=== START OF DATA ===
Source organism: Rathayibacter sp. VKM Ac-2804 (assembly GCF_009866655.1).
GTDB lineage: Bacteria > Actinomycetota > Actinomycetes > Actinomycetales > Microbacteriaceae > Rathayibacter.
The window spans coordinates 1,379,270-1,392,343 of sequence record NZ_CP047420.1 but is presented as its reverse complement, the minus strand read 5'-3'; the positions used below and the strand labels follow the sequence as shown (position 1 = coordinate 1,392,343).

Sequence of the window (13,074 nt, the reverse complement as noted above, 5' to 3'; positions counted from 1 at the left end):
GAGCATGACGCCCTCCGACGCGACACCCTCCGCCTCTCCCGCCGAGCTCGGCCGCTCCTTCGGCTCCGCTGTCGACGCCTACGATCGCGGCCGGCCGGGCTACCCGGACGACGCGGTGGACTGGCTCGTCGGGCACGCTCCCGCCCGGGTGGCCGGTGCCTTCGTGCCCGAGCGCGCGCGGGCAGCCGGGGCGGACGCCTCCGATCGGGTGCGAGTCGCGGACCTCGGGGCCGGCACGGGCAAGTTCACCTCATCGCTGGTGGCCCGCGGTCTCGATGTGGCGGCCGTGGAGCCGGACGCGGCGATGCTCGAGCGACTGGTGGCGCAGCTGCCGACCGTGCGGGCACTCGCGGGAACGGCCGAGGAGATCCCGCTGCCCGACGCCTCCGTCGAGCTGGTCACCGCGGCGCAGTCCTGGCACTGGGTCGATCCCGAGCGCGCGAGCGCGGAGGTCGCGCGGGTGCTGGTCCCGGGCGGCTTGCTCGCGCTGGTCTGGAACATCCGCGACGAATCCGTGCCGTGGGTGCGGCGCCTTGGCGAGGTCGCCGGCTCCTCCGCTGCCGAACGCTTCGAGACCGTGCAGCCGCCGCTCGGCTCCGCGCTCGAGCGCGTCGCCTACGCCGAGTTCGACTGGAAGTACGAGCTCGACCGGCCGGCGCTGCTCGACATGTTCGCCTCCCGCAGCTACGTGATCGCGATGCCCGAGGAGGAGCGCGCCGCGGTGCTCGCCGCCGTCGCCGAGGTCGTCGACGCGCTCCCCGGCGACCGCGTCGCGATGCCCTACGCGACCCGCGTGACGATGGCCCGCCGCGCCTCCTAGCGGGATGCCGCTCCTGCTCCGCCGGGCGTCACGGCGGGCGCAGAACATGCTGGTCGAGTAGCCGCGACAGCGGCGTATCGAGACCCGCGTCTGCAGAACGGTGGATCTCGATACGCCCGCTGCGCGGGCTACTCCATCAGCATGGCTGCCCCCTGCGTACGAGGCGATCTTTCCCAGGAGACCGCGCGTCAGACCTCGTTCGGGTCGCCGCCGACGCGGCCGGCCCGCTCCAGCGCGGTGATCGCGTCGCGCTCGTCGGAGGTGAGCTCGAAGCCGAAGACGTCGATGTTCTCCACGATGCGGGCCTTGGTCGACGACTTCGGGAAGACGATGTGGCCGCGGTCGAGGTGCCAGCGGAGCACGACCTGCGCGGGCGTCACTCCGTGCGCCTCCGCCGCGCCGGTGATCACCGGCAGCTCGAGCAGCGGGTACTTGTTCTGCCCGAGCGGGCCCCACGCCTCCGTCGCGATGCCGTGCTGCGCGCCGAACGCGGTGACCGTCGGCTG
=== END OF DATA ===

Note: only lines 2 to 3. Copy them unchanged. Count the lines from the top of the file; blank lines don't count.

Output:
GTDB lineage: Bacteria > Actinomycetota > Actinomycetes > Actinomycetales > Microbacteriaceae > Rathayibacter.
The window spans coordinates 1,379,270-1,392,343 of sequence record NZ_CP047420.1 but is presented as its reverse complement, the minus strand read 5'-3'; the positions used below and the strand labels follow the sequence as shown (position 1 = coordinate 1,392,343).